SLUSA in Second Circuit After Troice Decision

, New York Law Journal


Williams & Connolly partners George A. Borden and John S. Williams write that the Supreme Court's holding in 'Troice,' with its unique circumstances, should not have a significant impact on the meaning of the phrase "in connection with," which more than any other determines whether an alleged fraud is sufficiently connected to the sale of securities that it can be a basis for a securities suit. This limited impact can be seen by examining litigation arising from the fraud perpetrated by Bernard Madoff.

This content has been archived. It is available exclusively through our partner LexisNexis®.

To view this content, please continue to Lexis Advance®.

Continue to Lexis Advance®

Not a Lexis Advance® Subscriber? Subscribe Now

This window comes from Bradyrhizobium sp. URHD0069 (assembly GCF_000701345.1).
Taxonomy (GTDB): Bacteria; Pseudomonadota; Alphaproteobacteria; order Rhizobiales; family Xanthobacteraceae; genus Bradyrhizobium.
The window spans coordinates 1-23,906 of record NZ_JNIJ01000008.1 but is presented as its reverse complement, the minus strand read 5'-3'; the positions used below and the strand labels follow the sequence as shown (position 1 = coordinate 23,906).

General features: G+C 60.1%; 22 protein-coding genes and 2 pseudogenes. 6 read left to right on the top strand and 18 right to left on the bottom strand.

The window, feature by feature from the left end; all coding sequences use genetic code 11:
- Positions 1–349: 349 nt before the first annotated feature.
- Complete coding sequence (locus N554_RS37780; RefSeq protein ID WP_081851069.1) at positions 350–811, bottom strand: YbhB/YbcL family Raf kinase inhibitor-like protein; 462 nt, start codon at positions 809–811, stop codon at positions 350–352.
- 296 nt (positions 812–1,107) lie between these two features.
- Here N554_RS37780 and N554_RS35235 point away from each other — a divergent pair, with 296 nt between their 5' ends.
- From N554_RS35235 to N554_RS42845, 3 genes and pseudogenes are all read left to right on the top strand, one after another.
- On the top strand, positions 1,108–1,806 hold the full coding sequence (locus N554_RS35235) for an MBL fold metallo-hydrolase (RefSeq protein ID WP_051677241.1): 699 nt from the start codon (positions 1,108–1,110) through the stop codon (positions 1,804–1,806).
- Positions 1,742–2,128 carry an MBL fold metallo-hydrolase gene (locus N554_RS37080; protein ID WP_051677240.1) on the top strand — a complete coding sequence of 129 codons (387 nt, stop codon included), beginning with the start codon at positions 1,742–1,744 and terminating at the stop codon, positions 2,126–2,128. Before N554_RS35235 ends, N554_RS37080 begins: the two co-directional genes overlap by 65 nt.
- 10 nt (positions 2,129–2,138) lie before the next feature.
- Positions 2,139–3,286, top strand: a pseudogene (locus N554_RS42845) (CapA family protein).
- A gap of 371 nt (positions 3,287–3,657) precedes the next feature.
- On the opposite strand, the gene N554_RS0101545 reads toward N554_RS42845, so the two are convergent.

Why am I seeing this?

LexisNexis® is now the exclusive third party online distributor of the broad collection of current and archived versions of ALM's legal news publications. LexisNexis® customers will be able to access and use ALM's content by subscribing to the LexisNexis® services via Lexis Advance®. This includes content from the National Law Journal®, The American Lawyer®, Law Technology News®, The New York Law Journal® and Corporate Counsel®, as well as ALM's other newspapers, directories, legal treatises, published and unpublished court opinions, and other sources of legal information.

ALM's content plays a significant role in your work and research, and now through this alliance LexisNexis® will bring you access to an even more comprehensive collection of legal content.

For questions call 1-877-256-2472 or contact us at

Originally appeared in print as SLUSA in the Second Circuit After Supreme Court's Troice Decision

What's being said

Comments are not moderated. To report offensive comments, click here.

Preparing comment abuse report for Article #1202651526129

Thank you!

This article's comments will be reviewed.